Environmental researchers at UCF reported stunning news in a recently published study on the effect of recent campus construction and innovations on the local wildlife ecology. Reportedly, squirrel weight around campus has been reduced to almost half of the previously determined average. Researchers point to the recent shutdown of the old food court within the student union as the culprit to this recent change in squirrel eating habits, along with an increase in squirrel aggressiveness.
“We’ve observed a lot fewer people eating lunch outside the student union, due to the recent closure of most of the food court. This has increased how desperate the squirrels are becoming for sustenance, picking off more student victims one by one. Fewer students don’t understand it’s crucial to not show fear when these squirrels approach them” stated researcher Annie Gialombardo. “We tried to educate the student population on the dangers of not standing up to what we term ‘alpha squirrels’ but these furry critters were still remarkably successful at finding targets to take food from.”
Methods to catch squirrels in order to weigh them included multiple approaches, but the most successful involved placing one to three small freshman who have recently experienced their first college exams as bait. UCF researchers theorize that the squirrels have slowly evolved on UCF campus to be attracted to those under stress in order to quickly ascertain which humans are most likely to be overeating at the time. As squirrels approached their victims they were quickly netted and brought back to the lab for weighing.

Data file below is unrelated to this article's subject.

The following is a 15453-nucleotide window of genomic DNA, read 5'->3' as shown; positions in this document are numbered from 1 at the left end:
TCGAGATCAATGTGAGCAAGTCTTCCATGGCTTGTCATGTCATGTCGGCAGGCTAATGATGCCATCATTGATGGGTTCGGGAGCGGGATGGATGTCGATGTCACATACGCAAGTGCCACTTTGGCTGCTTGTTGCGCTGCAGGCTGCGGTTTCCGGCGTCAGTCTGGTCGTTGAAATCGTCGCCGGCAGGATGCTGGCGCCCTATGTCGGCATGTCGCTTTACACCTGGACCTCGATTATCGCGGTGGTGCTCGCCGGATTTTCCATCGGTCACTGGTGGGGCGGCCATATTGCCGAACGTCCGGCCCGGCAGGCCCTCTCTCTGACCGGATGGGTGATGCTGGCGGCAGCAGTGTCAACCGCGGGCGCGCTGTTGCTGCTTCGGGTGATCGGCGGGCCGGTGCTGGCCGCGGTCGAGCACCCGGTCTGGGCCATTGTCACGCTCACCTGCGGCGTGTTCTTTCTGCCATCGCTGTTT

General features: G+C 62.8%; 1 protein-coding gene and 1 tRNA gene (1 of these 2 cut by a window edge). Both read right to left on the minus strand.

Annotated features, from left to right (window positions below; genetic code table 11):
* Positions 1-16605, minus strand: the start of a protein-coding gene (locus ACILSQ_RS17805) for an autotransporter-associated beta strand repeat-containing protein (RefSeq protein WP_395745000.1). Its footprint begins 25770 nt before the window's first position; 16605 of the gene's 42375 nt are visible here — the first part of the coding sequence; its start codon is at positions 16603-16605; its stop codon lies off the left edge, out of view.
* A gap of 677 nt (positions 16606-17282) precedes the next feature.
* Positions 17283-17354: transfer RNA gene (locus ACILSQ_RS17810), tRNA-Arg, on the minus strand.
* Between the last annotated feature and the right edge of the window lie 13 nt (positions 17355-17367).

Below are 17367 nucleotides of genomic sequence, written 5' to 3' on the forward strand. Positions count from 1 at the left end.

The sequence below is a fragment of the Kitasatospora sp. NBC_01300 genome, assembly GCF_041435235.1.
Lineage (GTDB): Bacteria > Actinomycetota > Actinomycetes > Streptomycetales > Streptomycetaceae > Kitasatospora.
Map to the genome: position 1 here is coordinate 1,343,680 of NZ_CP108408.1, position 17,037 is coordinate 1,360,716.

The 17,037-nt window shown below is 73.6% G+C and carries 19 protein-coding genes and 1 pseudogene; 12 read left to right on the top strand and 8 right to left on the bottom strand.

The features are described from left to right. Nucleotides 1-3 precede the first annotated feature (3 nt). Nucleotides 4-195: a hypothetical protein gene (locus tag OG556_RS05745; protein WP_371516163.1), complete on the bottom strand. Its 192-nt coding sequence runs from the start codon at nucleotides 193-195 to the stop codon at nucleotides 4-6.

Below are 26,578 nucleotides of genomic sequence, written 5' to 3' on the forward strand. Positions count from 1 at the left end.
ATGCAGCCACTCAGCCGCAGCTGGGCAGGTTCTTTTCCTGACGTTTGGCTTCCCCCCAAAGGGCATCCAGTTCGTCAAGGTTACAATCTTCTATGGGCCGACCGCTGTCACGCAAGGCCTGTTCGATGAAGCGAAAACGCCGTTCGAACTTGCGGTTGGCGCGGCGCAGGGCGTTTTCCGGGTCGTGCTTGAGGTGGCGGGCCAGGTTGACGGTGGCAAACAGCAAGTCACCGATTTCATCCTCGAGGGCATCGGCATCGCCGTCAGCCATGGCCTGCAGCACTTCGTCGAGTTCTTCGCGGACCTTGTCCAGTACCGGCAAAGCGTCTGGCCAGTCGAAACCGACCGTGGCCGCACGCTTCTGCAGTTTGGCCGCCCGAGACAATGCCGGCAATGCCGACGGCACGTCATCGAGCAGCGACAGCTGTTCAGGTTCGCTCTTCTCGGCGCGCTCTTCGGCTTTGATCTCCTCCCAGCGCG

UCF students were generally happy with the news that the squirrels had been losing weight, many saying that the squirrels “deserved it” and that it was “about time. Huey Magoos weighed in with their opinion, stating that they were concerned this recent trend is only a predictor that squirrels are about to become more desperate as the colder months approach us. Huey Magoos assistant manager Ryan Sworziak commented, “We are already prepping our squirrel defenses that include decoy acorns and dog cut outs strategically placed around our establishment in order to best protect us from any increased squirrel attacks in the future.”
Researchers are excited to present their findings at the next Environmental Science fair coincidentally hosted by Weight Watchers.